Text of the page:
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These definitions are intended for the layperson. If you need more technical
please check with your local library or a bookstore for a good book on microscopes.
Abbe Condenser: A simple device that condenses and focuses the light
coming from the light source. The user can adjust a movable Abbe Condenser, whereas one that is
not movable has a fixed focus. A condenser is most important at 1000x.
Binocular: Having two eyepieces. All stereomicroscopes and some compound
microscopes are binocular. Since each person is different, our binocular scopes allow for
interpupillary adjustment (eye spacing).
Diaphragm: A simple device between the light source and the stage that is
used to vary the aperture to refine the stream of light that passes through the subject.
DIN Objective: DIN (Deutsche Industrie Normen) represents an
international standard for microscope objectives. This standard specifies the exact threading
and focal length, and insures compatibility with lenses from any microscope manufacturer in the
world. Our microscopes with DIN lenses assure you that your scope will not be obsoleted
several years down the road by an accidentally broken lens.
Eyepiece: The lens closest to the eye when looking through a microscope
or stereomicroscope. The eyepiece is also called the ocular.
Mechanical Stage: A device which is mounted on or part of the microscope
stage, and by means of two knobs allows precise movement and positioning of the slide. A
mechanical stage is most valuable at 400x or higher where precise movement is most critical.
Objective: The lower lenses, closest to the specimen. The
objectives are fitted into the nosepiece, and most scopes have more than one. On
stereomicroscopes, there is a matched pair of objectives (ie, you are looking through two
eyepieces, and two objectives), whereas on a compound microscope there is a just single
objective in use at any time (regardless of the
number of eyepieces).
Ocular: Another term for the eyepiece.
Oil Immersion: A lens that requires a drop of special oil on the
subject for use. The oil is put on the cover slip, and the objective is actually lowered
into the oil. Oil Immersion lenses are sealed so as to not be damaged by the oil. A non-oil
immersion lens should never be lowered into immersion oil. Once you get into very high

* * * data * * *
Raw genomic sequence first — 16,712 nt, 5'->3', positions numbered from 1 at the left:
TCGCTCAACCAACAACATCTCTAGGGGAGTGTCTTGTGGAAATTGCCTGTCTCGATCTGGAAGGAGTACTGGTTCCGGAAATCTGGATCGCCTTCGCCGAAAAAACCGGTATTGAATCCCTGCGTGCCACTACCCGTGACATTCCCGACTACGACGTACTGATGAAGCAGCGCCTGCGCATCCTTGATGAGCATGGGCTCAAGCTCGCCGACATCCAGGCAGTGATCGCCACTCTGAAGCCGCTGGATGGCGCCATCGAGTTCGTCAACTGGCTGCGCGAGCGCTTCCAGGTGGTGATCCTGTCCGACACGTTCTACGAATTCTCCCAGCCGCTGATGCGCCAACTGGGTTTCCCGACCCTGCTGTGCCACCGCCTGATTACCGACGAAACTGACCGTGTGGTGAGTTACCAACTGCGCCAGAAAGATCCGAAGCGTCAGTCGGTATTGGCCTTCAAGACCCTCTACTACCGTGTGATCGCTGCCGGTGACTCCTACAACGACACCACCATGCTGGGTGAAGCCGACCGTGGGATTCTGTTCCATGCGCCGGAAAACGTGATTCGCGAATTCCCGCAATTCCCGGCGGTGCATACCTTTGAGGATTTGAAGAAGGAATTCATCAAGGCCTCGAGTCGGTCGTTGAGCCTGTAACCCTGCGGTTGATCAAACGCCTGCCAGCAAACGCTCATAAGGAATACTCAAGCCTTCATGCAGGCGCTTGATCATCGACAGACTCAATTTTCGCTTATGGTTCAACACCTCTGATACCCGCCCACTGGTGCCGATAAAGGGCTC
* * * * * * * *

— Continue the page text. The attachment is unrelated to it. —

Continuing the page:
magnification, about 1000x and beyond, you start fighting a battle with the characteristics
of light. Light travels in waves, and when you magnify something 1000 times there are
fewer of those waves passing through the subject and into the lenses (enabling you to see).
Immersion oil allows you to control and actually "bend" more of that light into the lens so
that you can see. Without the oil, you would not be able to focus on the image. Most of our
Student Microscopes are available with Oil Immersion lenses and all of
our Professional and Medical microscopes are. Immersion oil is
included with each.
Parcentered: A microscope that is parcentered is one in which
the object in the center of view will remain in the center when the objective is rotated.
Parfocal: A microscope that is parfocal is one which, if it
is in focus with one objective, when the objective is rotated, will remain (mostly) in focus.
Stereo Microscope: A stereo microscope is one which provides a
magnified, three-dimensional view of a visible object. It has two eyepieces (binocular)
as well as two objectives. Since you are looking all the way through the scope using two
complete sets of lenses, your eyes are able to see the subject three dimensionally.
A stereomicroscope is best used for close up examination of objects which can be
seen with the naked eye, such as stamps, coins,insects, rocks, etc. You would not
normally look at slides with a stereomicroscope.
Subject: That which is being examined under a microscope or
Total Magnification: Determined by multiplying the power of the
eyepiece (ocular) by the power of the objective lens. For example, when viewing a subject
through a standard 10x eyepiece and a 40x objective, the subject is being viewed at 400x or